Riverford Wicked Leeks

brave brassicas + field workers

a word from Guy on Christmas deliveries and frozen veg

So far we have managed to make most deliveries and the boxes have been looking OK as they leave the farm; not our best but pretty good under the circumstances. All the roots are now harvested for the Christmas boxes but we are really struggling with the brussels sprouts, savoys and leeks.Until now we have managed to harvest enough in the brief afternoon thaw, but with continuing bitter cold and snow we are now having to harvest frozen veg, brush off the worst of snow and ice, and, hoping for the best, put it in the boxes.

I am fairly confident that it will thaw out on the way to you ready for Christmas, but you can never be entirely sure how it will thaw. We are also unable to do the normal final quality check through the ice. If any of your veg is not up to our normal standard please let us know and we will refund or replace it in the new year.

Guy Watson

and tales from the frosty fields from picker Ed in Devon

Spirits in the fields are holding up; we take the rough with the smooth. This bitter winter is the penalty for having a good summer, the best we’ve had for two or three years.


You may find some raggedy leaves on your leeks; as we trim them we're cutting through ice so they can whip off at a funny angle. They and the ground are frozen solid. We have a team of three, one more than usual, and we are using a fork to loosen the leeks from the ground. We can't pull them as we usually do or they'll snap. Progress is slow; we would usually do five crates an hour but right now it’s one or two. Normally we trim the leeks in the field, ready for the boxes, but instead we’re half filling crates and then taking them into the fridge to defrost gradually. They are then trimmed, and the outer leaves pulled off.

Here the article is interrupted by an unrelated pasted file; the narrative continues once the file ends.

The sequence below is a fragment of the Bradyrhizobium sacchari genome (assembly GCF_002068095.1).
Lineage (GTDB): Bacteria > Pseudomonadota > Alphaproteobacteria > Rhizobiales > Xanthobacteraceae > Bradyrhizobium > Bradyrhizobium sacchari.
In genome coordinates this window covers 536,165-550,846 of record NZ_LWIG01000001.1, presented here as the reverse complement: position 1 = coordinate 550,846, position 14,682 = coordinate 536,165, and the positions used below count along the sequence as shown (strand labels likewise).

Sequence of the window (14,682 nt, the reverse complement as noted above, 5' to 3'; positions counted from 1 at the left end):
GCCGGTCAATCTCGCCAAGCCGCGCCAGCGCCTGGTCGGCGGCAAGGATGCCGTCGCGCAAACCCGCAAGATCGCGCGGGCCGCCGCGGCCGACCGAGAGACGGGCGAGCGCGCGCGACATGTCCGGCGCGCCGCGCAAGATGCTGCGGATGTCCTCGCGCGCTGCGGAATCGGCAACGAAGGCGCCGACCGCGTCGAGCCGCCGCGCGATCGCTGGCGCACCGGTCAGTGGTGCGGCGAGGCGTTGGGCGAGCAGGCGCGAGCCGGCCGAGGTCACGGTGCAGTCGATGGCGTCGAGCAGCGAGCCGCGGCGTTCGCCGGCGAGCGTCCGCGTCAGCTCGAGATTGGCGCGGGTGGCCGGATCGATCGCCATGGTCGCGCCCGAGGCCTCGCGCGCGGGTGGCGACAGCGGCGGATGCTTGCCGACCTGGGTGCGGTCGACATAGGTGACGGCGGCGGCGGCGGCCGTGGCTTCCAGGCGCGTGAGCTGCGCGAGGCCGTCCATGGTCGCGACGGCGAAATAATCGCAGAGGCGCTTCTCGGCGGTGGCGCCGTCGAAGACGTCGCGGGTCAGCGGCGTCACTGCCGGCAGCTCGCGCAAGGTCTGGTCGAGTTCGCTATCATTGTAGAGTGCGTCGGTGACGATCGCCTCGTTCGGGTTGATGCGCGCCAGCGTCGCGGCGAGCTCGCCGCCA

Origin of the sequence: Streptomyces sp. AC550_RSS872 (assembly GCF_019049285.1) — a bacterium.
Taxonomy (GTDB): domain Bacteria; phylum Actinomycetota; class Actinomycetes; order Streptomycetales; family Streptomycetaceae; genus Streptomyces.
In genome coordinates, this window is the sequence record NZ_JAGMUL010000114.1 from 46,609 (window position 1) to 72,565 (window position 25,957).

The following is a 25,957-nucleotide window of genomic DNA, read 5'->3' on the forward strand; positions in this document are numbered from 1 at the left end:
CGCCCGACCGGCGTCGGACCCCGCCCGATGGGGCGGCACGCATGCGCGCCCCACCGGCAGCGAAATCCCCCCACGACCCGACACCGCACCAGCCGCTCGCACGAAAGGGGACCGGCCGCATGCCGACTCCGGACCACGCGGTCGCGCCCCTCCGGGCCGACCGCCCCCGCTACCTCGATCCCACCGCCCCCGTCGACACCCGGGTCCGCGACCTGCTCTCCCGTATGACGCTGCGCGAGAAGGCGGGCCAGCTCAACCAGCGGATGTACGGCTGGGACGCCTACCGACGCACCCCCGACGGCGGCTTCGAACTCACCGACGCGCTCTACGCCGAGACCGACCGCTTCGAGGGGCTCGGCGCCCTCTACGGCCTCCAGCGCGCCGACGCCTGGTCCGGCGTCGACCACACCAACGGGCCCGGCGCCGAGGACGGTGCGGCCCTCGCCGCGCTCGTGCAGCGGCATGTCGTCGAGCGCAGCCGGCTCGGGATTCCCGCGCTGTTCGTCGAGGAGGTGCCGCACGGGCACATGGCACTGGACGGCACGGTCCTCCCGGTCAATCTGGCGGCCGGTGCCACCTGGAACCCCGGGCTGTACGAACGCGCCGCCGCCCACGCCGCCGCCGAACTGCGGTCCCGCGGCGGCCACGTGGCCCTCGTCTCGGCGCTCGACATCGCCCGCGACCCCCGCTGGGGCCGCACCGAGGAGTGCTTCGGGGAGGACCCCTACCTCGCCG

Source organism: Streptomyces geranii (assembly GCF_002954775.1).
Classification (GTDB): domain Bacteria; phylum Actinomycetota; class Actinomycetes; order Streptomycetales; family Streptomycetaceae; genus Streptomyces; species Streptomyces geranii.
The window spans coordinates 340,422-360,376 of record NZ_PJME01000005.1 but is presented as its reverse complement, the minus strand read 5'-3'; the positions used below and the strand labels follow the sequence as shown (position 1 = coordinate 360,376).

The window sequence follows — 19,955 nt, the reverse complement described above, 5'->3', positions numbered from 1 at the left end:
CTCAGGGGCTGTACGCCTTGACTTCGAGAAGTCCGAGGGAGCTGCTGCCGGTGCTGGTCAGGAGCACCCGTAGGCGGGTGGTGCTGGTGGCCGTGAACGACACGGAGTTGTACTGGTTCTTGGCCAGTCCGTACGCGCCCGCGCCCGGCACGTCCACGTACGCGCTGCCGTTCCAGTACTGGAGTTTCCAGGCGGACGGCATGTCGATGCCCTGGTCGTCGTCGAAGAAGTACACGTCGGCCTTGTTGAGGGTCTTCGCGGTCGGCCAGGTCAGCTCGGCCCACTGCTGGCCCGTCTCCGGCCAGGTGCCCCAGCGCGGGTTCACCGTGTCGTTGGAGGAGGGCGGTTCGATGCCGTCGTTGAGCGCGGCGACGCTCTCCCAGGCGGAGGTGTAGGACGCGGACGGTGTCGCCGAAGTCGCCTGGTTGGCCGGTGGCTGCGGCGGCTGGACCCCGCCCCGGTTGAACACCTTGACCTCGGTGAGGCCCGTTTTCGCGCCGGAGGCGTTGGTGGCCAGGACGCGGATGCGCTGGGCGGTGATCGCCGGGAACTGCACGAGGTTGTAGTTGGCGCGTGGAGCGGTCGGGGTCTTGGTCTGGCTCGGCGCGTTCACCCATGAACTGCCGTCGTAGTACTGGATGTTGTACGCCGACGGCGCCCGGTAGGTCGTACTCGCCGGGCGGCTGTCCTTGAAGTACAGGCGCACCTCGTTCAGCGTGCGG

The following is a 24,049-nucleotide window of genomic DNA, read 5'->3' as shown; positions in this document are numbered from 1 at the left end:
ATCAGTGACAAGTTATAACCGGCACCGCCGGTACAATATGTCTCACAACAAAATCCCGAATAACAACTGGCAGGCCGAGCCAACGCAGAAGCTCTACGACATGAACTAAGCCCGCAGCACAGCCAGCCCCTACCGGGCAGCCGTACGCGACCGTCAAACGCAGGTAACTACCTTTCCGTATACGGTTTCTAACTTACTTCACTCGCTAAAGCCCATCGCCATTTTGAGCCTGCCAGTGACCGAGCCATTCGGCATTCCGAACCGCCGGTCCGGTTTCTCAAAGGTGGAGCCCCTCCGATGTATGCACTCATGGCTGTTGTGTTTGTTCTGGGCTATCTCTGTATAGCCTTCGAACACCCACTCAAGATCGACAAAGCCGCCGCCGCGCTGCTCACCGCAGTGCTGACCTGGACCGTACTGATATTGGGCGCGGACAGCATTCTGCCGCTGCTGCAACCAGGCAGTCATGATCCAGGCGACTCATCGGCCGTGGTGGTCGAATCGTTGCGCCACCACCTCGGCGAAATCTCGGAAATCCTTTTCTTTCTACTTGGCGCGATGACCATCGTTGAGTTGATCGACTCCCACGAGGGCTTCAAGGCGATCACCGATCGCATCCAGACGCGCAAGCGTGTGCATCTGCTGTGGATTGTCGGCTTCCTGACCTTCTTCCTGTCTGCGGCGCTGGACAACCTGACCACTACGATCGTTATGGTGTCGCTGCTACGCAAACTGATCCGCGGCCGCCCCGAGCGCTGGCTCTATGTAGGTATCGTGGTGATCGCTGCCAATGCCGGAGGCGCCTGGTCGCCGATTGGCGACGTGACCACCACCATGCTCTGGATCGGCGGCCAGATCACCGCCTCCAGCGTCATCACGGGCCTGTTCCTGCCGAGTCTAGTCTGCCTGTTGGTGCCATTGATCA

Although it’s easy to see the leeks as they sit high and proud, the cabbages are completely hidden under white mounds. First we gently kick the stump of the cabbage to shake the snow off and see whether it’s big enough to pick. We then rough cut them (we would normally pick them and pull off the outer leaves ready for the boxes). The frozen leaves go translucent and will go rotten, although you can’t tell from the outside. We then take them inside and the following day peel back the leaves that have frozen (which would otherwise rot). You’ll probably find that the cabbages are smaller than normal because we have to peel back more leaves. With the snow, then thaw, then cold again, the ground is like sandpaper and we have to cut the cabbages across at ground level. I cut the skin off my knuckles but my hands were so cold I didn’t notice until I saw red in the snow. Time for new gloves!


Most of the swede was picked at the end of October and early November. We picked a bit more last week to top up. Most of it is under fleece to protect it from insects, which has also kept off the worst of the frost.

Fortunately we're close to what we need. Tomorrow we'll trim up the leeks and may find that we have to pick a few more if they don't reach the weight we’re after. It's -7degC tonight. Nearly finished.

Ed Scott